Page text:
Itamar Ben-Gvir, who described a Jewish extremist who massacred 29 Palestinians as his “hero”, could be elected to Israel’s parliament next week thanks partly to right-wing Prime Minister Benjamin Netanyahu.
Ben-Gvir’s political life has had many incarnations, including the leader of the Jewish Power party and his current candidacy for the Religious Zionism alliance, which polls show could win four seats in Tuesday’s election.
But amid shifting alliances, key aspects of Ben-Gvir’s ideology have remained constant.
Itamar Ben-Gvir is leader of the extremist/racist Otzma Yehudit party, an offshoot of Kahane Chai, which has been designated by the State Dept as a Foreign Terrorist Organization. This is who Netanyahu is trying to bring into the Knesset as part of his far-right coalition. https://t.co/eMAvbanAwG
— Khaled Elgindy (@elgindy_) February 6, 2021
He was inspired by the late extremist Rabbi Meir Kahane, whose Kach movement wanted to expel Palestinian-Israelis from the state. Kahane was elected to parliament in 1984 but was disqualified from running again in 1988 due to his party’s racism.
Kahane, assassinated in New York in 1990, provided ideological inspiration for Baruch Goldstein, who massacred 29 Palestinian worshippers at the Ibrahimi Mosque in Hebron (Al-Khalil) in 1994.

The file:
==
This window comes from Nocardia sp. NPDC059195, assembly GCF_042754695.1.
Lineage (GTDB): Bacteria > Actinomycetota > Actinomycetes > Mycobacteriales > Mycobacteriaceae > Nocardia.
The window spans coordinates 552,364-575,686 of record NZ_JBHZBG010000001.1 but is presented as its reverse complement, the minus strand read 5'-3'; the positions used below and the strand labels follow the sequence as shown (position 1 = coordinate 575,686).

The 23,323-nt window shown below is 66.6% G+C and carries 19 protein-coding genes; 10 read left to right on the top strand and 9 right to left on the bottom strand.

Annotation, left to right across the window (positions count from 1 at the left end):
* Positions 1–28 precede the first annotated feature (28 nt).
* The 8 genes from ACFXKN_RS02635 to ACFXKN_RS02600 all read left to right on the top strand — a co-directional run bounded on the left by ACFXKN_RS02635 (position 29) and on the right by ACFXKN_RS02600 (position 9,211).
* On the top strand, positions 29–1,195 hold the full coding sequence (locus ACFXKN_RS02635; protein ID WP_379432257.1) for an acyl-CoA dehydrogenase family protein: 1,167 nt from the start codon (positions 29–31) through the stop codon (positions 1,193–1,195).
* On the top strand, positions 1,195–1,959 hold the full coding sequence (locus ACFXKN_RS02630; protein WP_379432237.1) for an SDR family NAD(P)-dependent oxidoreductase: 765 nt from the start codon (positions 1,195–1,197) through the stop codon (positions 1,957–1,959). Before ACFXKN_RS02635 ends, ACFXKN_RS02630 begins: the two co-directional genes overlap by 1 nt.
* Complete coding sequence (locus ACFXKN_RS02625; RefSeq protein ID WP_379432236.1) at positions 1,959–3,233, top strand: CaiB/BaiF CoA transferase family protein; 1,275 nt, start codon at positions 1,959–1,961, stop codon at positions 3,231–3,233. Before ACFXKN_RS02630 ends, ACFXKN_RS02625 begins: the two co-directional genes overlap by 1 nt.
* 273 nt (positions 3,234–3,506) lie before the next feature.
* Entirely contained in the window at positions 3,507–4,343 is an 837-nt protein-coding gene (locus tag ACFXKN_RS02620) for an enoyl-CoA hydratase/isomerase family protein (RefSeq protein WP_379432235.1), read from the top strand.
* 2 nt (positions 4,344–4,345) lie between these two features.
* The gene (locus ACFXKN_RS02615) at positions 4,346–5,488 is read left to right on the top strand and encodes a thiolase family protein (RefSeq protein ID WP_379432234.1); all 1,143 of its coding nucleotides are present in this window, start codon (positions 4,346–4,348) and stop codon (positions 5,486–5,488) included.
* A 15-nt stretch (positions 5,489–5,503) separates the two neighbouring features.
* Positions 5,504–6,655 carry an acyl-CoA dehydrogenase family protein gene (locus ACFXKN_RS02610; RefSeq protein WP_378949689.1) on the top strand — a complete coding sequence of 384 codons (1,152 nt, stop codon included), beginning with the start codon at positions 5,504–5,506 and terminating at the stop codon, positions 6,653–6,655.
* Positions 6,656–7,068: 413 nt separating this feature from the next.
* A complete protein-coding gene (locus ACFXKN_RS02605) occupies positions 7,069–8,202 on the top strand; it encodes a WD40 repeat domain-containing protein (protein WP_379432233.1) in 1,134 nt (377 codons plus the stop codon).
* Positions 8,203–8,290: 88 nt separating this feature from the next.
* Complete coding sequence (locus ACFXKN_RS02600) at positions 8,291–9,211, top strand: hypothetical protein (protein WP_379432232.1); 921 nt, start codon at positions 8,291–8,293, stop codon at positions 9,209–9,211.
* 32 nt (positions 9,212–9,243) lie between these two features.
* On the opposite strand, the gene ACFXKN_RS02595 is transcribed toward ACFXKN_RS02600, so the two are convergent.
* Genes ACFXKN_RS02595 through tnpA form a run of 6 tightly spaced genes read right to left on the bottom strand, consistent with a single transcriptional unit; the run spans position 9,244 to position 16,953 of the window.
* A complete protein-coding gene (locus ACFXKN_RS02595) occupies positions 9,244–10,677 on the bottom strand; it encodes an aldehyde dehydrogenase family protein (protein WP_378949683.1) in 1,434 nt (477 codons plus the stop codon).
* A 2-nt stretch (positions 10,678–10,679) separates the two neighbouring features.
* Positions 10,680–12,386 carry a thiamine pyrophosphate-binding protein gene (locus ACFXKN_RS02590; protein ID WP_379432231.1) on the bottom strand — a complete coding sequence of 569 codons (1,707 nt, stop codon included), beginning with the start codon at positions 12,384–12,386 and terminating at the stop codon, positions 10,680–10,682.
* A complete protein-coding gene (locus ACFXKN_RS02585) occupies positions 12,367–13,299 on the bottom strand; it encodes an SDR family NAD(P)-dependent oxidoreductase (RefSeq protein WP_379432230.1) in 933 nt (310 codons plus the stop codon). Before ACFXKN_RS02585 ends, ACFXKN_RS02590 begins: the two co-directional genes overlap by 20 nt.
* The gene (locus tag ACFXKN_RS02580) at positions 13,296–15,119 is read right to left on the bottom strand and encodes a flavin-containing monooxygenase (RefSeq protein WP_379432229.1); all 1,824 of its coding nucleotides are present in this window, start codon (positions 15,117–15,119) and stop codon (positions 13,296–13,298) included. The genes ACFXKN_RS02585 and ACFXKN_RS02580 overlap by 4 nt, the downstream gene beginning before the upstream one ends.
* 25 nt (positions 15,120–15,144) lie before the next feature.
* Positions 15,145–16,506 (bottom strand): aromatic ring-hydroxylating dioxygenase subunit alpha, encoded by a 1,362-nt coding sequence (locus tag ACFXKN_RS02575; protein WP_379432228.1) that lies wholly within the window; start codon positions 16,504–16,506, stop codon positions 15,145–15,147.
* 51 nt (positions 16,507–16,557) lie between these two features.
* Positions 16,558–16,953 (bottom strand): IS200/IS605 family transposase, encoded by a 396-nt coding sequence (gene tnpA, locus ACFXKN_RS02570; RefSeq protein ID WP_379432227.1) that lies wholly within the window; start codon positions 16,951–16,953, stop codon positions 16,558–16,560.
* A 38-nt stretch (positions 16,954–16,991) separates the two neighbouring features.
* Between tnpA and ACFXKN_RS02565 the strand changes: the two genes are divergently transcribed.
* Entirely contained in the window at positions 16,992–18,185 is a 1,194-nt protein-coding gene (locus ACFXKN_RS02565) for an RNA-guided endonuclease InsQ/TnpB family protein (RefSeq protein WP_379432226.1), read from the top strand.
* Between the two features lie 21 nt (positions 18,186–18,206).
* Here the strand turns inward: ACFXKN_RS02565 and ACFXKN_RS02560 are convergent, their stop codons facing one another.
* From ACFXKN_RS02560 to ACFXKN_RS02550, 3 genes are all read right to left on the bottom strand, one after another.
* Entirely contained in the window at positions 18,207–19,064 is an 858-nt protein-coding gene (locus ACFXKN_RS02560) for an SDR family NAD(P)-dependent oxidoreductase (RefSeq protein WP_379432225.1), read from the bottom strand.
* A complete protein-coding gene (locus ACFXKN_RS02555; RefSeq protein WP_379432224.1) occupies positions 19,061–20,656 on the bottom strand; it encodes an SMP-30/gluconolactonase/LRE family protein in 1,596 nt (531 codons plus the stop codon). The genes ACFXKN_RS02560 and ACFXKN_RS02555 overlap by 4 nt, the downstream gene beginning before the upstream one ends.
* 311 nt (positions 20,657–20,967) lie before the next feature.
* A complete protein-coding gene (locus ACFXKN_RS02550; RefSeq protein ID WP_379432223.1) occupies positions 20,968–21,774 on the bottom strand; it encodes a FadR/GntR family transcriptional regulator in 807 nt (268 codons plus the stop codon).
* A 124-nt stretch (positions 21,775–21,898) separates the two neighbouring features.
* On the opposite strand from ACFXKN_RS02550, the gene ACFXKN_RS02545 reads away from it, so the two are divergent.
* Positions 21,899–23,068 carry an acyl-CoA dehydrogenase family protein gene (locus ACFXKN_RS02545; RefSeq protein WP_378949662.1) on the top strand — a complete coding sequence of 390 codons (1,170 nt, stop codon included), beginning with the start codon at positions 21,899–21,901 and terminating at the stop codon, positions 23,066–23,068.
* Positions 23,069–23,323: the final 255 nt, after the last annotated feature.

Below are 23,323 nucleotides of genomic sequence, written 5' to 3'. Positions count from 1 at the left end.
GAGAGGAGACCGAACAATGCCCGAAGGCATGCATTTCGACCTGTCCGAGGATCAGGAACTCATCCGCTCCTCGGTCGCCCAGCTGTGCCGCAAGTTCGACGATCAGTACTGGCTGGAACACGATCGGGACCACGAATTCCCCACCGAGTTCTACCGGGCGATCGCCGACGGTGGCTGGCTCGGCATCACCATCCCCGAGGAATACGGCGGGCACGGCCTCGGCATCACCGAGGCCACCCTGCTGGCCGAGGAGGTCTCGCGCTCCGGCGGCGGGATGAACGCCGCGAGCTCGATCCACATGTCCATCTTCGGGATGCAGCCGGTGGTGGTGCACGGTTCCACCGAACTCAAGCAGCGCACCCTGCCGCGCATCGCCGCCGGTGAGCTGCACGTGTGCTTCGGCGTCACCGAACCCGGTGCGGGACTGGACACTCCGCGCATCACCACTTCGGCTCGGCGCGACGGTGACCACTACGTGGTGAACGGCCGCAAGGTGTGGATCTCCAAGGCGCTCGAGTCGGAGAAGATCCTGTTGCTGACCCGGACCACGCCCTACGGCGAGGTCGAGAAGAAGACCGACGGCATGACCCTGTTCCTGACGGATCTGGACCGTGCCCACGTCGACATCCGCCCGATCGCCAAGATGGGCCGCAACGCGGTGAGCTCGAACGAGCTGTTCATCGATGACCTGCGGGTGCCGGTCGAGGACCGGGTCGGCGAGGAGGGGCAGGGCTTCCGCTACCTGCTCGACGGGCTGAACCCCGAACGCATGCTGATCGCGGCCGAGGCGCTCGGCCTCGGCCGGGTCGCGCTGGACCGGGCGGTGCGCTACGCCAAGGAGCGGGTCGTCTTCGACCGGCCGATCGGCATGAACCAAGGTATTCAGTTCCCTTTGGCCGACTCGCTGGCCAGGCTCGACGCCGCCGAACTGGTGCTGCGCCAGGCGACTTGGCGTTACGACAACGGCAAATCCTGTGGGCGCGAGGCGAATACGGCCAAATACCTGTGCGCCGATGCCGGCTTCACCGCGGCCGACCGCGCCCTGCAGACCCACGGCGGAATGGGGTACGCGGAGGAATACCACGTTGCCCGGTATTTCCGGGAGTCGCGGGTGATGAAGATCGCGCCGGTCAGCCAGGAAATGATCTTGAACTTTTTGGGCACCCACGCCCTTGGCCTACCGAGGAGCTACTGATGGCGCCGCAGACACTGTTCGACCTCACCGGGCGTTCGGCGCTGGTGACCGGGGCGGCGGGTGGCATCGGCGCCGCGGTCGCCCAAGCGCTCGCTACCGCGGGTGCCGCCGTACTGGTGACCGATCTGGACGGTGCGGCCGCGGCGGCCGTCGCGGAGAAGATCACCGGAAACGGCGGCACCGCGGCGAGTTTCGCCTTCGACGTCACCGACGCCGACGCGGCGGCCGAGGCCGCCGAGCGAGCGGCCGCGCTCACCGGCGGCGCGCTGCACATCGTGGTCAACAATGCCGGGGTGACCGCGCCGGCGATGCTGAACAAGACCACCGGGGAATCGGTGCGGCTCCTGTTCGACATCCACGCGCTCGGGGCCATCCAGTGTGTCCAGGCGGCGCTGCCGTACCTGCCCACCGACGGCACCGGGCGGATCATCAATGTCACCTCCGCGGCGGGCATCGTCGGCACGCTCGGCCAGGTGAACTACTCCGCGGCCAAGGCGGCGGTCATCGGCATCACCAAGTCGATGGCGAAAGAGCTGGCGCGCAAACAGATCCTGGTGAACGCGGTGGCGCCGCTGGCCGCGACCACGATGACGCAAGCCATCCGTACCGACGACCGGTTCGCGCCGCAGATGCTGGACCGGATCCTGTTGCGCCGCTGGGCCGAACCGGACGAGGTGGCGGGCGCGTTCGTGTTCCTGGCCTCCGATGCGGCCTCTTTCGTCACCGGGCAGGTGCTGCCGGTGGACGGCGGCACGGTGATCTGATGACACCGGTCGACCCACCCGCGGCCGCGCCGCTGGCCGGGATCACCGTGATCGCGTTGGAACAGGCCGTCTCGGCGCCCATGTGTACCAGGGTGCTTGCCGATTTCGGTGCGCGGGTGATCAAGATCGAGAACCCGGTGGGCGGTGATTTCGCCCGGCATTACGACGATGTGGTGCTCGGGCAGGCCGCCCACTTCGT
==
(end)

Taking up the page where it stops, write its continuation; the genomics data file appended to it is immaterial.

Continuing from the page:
Ben-Gvir has on multiple occasions voiced admiration for Goldstein and hung a portrait of the convicted mass-murderer in his home.
His Jewish Power party also backs Israel’s annexation of the entire occupied West Bank, which is home to some 2.8 million Palestinians.
Ahead of the upcoming Israeli elections, Netanyahu has aligned with some of the most violent and extreme-right politicians in Israel, including Itamar Ben-Gvir, who was convicted of incitement to racism and support for a terrorist organization. https://t.co/D3QpGOv1iC pic.twitter.com/nNUMB9L3A9
— IMEU (@theIMEU) February 23, 2021
Netanyahu is facing his fourth re-election battle in less than two years and polls show he could again struggle to secure a majority in the 120-seat parliament.
Seeking to make up a potential loss of seats to the New Hope party formed last year by prominent defectors from his Likud movement, Netanyahu helped orchestrate a new alliance of far-right religious nationalists.
If this new bloc, Religious Zionism, crosses the minimum threshold required to sit in parliament, it would likely provide the pro-Netanyahu camp with four desperately needed additional seats.
(The New Arab, PC, Social Media)